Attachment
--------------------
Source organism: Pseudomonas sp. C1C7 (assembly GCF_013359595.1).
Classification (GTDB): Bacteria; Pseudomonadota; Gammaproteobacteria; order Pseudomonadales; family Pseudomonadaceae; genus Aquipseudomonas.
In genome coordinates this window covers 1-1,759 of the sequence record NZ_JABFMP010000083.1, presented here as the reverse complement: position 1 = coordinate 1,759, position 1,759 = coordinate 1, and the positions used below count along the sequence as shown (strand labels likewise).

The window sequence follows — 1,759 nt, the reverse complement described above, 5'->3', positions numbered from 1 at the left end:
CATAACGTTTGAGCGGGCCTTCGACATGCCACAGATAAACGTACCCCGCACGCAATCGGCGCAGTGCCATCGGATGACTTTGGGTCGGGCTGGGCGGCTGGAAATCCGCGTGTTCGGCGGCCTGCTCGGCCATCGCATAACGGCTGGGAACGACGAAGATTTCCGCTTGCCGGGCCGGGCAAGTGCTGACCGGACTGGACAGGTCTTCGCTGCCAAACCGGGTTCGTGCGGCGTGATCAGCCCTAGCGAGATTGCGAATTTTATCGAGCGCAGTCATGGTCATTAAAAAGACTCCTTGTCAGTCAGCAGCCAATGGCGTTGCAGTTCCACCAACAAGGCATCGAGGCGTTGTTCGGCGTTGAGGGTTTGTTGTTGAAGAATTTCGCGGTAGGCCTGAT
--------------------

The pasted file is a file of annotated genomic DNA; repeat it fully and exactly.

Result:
Source organism: Pseudomonas sp. C1C7 (assembly GCF_013359595.1).
Classification (GTDB): Bacteria; Pseudomonadota; Gammaproteobacteria; order Pseudomonadales; family Pseudomonadaceae; genus Aquipseudomonas.
In genome coordinates this window covers 1-1,759 of the sequence record NZ_JABFMP010000083.1, presented here as the reverse complement: position 1 = coordinate 1,759, position 1,759 = coordinate 1, and the positions used below count along the sequence as shown (strand labels likewise).

The window sequence follows — 1,759 nt, the reverse complement described above, 5'->3', positions numbered from 1 at the left end:
CATAACGTTTGAGCGGGCCTTCGACATGCCACAGATAAACGTACCCCGCACGCAATCGGCGCAGTGCCATCGGATGACTTTGGGTCGGGCTGGGCGGCTGGAAATCCGCGTGTTCGGCGGCCTGCTCGGCCATCGCATAACGGCTGGGAACGACGAAGATTTCCGCTTGCCGGGCCGGGCAAGTGCTGACCGGACTGGACAGGTCTTCGCTGCCAAACCGGGTTCGTGCGGCGTGATCAGCCCTAGCGAGATTGCGAATTTTATCGAGCGCAGTCATGGTCATTAAAAAGACTCCTTGTCAGTCAGCAGCCAATGGCGTTGCAGTTCCACCAACAAGGCATCGAGGCGTTGTTCGGCGTTGAGGGTTTGTTGTTGAAGAATTTCGCGGTAGGCCTGAT